At the Guyton household in Jackson, Mississippi, new babies began to arrive. David, Robert, Johnny, Steve, Cathy, and Jeannie had moved with Ruth and Arthur from Oxford to a cramped small house on Meadow Road. Doug soon occupied a crib in a corner of his parents’ room. By the time Jimmy and Tommy arrived, the big concrete house was ready to welcome them.
That might have been enough, but later in the 1960s a bonus package arrived. It seemed only fitting that this Protestant mother would name her 10th child Gregory Paul after two Catholic popes. Ruth had to send a telegram to her Wellesley classmates explaining why she would not be able to attend their 25th reunion. “They were struck dead with horror,” she recalled with great amusement. Continue reading “Early Education: Counting to Ten”
Mama was a writer, although raising a large family didn’t leave her much time. If she were living today, she would likely be a blogger.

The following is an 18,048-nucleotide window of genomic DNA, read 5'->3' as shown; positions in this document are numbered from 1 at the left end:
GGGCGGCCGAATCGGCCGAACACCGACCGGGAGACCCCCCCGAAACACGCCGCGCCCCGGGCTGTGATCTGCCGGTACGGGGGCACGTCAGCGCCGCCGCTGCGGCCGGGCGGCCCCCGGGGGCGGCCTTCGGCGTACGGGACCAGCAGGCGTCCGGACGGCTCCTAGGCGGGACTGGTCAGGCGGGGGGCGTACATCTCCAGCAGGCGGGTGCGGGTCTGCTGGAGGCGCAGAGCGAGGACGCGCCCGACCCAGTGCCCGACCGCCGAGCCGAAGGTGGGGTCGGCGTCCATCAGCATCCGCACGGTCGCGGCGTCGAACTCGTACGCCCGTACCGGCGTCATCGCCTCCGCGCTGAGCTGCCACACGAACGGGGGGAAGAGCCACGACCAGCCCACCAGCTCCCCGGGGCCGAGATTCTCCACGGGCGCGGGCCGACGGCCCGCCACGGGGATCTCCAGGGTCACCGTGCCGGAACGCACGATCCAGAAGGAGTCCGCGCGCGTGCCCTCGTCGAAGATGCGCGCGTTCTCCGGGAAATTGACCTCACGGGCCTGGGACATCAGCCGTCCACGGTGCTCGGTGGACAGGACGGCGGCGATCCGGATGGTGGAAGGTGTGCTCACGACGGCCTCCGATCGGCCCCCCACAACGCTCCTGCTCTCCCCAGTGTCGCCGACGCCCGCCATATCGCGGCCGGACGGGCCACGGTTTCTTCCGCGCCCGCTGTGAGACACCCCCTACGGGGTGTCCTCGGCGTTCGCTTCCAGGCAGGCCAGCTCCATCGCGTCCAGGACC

From our mother I have 2 precious documents – an “autobiography” she wrote for school at age 11 and a notebook/scrapbook from the years 1941 to 1943 around the time she met and married our father. Here we’ll look at the first, later the second. Continue reading “The Swinging Gate – an Autobiography at Age 11”
Get to know your grandparents, and your life will be enlarged. Your life will extend back in time by half a century or so. You’ll gain an expanded perspective, because ideas, even worldviews, change over such a span. If you get a chance to see the world through the eyes of your grandparents and hear about it from their lips, by all means take advantage of the opportunity! Continue reading “Clara and Luther”